Patients diagnosed with cancer have an increased risk of suicide and death from heart attack, stroke, or other cardiovascular (CVD) event within weeks of diagnosis, according to a new study by Harvard School of Public Health (HSPH) and a group of international researchers. The study appears in the April 5, 2012 New England Journal of Medicine.
In the review of data on more than six million Swedish men and women, researchers found that people recently diagnosed with cancer had a 12.6 times higher suicide risk and a 5.6 times higher risk of death from CVD compared to people without a recent cancer diagnosis. The risk was greatest the week following a cancer diagnosis and decreased over time, but a year after diagnosis remained three times higher compared to those without cancer. The risk of death was particularly prominent among patients with a poor prognosis, including those with brain tumors or esophagus, liver, pancreas, and lung cancers. Those with skin cancer had the lowest risk. Read the NEJM abstract.
“What we’re really looking at is the psychological stress associated with receiving the news,” co-author [[Murray Mittleman]], associate professor in the Department of Epidemiology at HSPH and director, Cardiovascular Epidemiology Research Unit at Beth Israel Deaconess Medical Center, told ABC News. The results have implications for health professionals who deliver diagnoses to patients, and for family members who support the patient. They also may affect cancer screening programs, which sometimes produce false positives that can lead to tests, procedures, and anxiety, Mittleman said.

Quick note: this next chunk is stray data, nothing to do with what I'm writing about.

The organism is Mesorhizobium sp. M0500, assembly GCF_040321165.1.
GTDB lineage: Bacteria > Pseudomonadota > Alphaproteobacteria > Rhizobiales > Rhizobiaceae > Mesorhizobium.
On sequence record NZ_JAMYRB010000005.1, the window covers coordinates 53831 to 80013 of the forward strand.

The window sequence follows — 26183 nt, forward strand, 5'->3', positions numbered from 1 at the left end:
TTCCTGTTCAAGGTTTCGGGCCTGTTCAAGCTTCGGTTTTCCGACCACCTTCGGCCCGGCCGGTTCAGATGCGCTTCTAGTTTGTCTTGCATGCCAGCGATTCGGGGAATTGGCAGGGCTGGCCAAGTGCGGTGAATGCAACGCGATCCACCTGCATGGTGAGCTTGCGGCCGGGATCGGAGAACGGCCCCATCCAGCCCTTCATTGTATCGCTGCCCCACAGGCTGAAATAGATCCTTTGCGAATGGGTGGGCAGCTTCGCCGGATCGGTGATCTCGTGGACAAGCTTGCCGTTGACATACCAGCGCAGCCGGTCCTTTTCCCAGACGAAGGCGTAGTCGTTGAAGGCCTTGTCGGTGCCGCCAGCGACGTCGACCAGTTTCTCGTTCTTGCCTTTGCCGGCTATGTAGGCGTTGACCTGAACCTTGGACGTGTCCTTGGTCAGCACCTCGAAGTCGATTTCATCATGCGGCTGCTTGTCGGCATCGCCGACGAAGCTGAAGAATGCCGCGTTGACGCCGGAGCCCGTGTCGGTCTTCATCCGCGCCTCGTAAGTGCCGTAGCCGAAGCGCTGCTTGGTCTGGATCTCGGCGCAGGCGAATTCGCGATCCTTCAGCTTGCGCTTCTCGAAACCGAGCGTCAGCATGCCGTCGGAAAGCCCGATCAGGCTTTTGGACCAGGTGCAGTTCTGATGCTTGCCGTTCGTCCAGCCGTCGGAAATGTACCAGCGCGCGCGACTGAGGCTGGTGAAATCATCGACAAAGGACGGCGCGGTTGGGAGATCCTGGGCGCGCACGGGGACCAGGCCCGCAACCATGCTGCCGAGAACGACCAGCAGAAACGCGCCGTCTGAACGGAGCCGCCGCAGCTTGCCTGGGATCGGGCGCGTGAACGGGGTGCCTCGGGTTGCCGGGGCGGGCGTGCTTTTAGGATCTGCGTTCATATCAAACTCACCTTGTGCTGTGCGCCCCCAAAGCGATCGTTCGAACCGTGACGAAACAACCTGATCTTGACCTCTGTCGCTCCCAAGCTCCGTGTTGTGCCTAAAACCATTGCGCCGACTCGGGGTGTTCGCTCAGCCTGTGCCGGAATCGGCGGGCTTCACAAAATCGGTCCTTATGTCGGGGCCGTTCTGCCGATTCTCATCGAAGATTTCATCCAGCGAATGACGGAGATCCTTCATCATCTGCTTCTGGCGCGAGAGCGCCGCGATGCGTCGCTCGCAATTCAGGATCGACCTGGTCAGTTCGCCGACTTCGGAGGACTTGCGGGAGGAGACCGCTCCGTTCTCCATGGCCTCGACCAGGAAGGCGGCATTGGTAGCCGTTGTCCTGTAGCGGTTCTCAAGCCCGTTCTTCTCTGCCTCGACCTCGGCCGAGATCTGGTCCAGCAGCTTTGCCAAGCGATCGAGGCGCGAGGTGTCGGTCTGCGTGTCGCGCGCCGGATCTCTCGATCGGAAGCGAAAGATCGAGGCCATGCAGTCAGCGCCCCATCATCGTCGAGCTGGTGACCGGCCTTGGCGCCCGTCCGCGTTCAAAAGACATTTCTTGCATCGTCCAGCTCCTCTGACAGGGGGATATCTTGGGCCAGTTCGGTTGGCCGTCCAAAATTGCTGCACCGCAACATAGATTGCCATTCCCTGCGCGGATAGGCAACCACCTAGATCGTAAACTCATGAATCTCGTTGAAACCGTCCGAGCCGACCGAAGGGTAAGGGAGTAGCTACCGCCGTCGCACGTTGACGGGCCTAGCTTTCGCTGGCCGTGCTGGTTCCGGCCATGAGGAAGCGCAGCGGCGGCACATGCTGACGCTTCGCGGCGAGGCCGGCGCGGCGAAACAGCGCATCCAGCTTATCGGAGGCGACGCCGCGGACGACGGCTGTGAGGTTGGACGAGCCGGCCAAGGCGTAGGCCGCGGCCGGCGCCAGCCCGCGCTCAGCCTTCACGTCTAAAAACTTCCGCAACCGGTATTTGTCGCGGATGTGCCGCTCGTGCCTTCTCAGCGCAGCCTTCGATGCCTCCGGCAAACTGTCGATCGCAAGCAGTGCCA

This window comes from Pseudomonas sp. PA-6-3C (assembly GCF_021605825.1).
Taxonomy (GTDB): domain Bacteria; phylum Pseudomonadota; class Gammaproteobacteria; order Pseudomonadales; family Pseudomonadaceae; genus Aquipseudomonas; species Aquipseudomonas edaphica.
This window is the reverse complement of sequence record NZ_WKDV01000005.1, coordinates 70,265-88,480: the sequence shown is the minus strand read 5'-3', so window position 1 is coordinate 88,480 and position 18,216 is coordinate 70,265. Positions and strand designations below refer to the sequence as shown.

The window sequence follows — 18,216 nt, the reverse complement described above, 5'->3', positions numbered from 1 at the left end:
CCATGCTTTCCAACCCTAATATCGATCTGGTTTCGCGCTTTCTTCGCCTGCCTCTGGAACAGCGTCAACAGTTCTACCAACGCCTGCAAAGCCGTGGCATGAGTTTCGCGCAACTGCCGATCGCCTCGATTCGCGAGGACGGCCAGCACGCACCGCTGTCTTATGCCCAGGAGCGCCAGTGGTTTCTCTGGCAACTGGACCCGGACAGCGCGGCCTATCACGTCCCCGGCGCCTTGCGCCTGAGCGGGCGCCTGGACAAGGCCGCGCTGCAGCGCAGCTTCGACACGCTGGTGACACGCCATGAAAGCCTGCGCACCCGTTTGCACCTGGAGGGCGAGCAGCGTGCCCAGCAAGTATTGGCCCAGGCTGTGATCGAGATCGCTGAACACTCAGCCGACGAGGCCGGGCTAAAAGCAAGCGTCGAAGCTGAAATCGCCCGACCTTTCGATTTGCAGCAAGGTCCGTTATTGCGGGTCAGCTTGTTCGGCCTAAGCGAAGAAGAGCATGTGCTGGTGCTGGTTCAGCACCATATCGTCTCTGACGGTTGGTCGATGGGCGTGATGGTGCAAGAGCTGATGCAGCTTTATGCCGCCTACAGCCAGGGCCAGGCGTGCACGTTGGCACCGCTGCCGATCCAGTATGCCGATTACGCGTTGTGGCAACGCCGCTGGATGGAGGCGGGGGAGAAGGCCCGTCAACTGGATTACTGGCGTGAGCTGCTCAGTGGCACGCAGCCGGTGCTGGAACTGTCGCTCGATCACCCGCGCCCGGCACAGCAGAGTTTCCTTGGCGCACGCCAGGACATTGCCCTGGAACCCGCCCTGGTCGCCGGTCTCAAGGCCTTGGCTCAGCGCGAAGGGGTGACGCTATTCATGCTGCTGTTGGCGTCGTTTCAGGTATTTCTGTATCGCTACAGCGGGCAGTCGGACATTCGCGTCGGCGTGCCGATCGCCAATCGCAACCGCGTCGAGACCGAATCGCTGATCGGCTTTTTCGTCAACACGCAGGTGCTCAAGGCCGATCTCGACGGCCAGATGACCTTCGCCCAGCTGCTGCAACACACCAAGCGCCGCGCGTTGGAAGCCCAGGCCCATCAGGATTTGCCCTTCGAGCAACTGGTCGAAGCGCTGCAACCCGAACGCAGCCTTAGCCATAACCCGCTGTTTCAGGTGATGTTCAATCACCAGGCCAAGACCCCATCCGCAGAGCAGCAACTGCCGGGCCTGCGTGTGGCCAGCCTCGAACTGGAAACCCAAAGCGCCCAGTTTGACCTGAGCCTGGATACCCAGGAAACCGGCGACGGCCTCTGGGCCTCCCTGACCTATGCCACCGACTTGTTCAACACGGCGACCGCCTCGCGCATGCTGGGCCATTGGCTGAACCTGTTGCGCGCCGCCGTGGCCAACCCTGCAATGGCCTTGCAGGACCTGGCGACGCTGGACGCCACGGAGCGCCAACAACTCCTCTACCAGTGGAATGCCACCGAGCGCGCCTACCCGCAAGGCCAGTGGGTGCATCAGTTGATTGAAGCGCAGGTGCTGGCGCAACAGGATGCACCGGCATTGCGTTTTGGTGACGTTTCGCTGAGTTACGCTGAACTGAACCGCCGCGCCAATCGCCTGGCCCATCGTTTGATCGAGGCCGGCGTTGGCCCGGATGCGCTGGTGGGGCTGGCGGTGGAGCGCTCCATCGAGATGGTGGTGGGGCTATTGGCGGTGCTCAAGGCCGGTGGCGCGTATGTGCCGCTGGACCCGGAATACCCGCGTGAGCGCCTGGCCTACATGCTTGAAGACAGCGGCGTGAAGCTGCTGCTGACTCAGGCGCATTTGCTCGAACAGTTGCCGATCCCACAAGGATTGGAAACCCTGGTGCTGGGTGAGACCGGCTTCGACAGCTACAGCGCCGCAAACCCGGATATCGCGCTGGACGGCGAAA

Data from the 1990 Swedish Population and Housing Census and Sweden’s nationwide Cancer, Causes of Death, and Migration Registers was used in the study.
Receiving a cancer diagnosis is known to be traumatic. Cancer patients have been shown previously to be at increased risk for suicide and CVD events, such as heart attack, heart disease, embolism, or thrombosis. Some theorize cancer treatment or the psychological stress of dealing with a serious disease contribute to the link. This new study is one of only a few to explore the period immediately after a cancer diagnosis.
“Friends and family members need to realize how devastating it is to receive this kind of news and that they need to be there for the person,” Mittleman told MSNBC. “And the message to the medical team is to be thoughtful about how the news is delivered and to make sure that there is some sort of social support in place.”
Other HSPH researchers on the study, entitled “Suicide and Cardiovascular Death after a Cancer Diagnosis,” included Hans-Olov Adami, professor of epidemiology, Katja Fall, and Unnur Valdimarsdóttir.
View an ABC News interview with Murray Mittleman
Read an MSNBC report